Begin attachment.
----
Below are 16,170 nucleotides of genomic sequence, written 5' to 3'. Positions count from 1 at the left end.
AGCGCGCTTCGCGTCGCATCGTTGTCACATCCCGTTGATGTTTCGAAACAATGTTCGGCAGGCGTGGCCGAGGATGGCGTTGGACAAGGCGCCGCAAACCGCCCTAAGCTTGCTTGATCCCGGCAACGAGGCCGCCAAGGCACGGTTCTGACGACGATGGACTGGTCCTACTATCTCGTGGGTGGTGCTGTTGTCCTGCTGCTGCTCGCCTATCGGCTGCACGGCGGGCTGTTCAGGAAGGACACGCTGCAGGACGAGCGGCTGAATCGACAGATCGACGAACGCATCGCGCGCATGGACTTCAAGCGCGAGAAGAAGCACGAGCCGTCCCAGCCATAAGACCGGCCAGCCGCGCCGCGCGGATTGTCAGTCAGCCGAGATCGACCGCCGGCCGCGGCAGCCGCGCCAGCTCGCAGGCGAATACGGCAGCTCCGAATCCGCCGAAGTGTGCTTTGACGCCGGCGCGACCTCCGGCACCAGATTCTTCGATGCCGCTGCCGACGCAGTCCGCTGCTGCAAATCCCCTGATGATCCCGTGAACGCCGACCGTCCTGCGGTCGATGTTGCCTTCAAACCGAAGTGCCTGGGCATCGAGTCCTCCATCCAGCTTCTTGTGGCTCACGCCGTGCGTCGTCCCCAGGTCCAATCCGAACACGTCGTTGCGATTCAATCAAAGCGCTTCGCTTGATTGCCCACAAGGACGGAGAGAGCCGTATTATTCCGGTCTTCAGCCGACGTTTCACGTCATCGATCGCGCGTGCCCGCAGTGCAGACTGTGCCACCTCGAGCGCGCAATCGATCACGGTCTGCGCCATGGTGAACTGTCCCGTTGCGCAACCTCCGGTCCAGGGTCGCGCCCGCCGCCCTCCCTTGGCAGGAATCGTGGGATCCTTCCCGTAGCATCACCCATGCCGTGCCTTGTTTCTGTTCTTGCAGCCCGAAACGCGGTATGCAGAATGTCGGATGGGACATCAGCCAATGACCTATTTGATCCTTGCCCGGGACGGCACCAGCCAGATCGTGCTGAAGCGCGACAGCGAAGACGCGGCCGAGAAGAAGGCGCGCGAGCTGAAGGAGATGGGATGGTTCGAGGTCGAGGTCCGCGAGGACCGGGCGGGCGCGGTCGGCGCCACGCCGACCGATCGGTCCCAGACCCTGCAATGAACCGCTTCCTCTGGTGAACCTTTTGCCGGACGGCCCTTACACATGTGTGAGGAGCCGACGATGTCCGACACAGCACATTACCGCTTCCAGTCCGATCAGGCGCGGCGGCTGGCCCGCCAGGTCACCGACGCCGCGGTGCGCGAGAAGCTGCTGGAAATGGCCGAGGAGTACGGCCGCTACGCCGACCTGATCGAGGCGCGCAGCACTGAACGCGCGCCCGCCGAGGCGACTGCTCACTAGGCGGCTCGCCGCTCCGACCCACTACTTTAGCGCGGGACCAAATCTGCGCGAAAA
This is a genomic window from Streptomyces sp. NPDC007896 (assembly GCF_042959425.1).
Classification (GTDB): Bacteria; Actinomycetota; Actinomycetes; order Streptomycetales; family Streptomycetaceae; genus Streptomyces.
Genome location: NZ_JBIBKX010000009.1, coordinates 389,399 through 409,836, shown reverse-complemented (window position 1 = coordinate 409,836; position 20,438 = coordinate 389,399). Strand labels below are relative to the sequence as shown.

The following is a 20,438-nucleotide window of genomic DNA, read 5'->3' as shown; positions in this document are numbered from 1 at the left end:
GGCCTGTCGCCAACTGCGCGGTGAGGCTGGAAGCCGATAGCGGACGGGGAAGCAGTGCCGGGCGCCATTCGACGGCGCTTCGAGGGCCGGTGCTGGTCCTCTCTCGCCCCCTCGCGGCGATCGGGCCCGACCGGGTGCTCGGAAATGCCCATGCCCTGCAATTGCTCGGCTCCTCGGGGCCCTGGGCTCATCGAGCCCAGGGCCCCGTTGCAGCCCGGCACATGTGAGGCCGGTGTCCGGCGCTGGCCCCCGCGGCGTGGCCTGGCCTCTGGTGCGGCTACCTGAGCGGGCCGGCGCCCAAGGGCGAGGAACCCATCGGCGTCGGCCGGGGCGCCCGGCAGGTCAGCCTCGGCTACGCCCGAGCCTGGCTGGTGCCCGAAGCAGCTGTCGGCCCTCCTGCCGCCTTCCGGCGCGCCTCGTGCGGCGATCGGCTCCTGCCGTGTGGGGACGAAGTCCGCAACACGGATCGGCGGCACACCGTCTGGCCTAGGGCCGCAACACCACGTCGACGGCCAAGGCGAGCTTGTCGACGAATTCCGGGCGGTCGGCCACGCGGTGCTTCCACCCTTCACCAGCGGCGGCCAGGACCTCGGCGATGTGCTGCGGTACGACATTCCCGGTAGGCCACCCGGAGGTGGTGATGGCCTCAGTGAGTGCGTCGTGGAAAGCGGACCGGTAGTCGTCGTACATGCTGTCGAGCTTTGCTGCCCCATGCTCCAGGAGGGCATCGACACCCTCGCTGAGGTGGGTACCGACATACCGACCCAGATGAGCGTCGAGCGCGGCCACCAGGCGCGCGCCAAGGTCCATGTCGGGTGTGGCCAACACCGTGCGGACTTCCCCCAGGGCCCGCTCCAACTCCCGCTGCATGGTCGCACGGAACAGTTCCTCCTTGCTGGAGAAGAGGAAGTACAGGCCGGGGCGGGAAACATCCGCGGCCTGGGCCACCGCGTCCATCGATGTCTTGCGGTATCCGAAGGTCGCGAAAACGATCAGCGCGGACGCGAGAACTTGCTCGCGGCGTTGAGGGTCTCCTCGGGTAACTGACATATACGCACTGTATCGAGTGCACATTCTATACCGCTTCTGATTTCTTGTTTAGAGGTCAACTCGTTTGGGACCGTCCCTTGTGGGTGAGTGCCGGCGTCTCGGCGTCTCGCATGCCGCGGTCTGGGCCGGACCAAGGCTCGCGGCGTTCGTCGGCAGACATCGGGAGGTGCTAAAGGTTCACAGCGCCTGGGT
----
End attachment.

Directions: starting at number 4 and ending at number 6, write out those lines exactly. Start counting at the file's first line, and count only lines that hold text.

Classification (GTDB): Bacteria; Actinomycetota; Actinomycetes; order Streptomycetales; family Streptomycetaceae; genus Streptomyces.
Genome location: NZ_JBIBKX010000009.1, coordinates 389,399 through 409,836, shown reverse-complemented (window position 1 = coordinate 409,836; position 20,438 = coordinate 389,399). Strand labels below are relative to the sequence as shown.

The following is a 20,438-nucleotide window of genomic DNA, read 5'->3' as shown; positions in this document are numbered from 1 at the left end: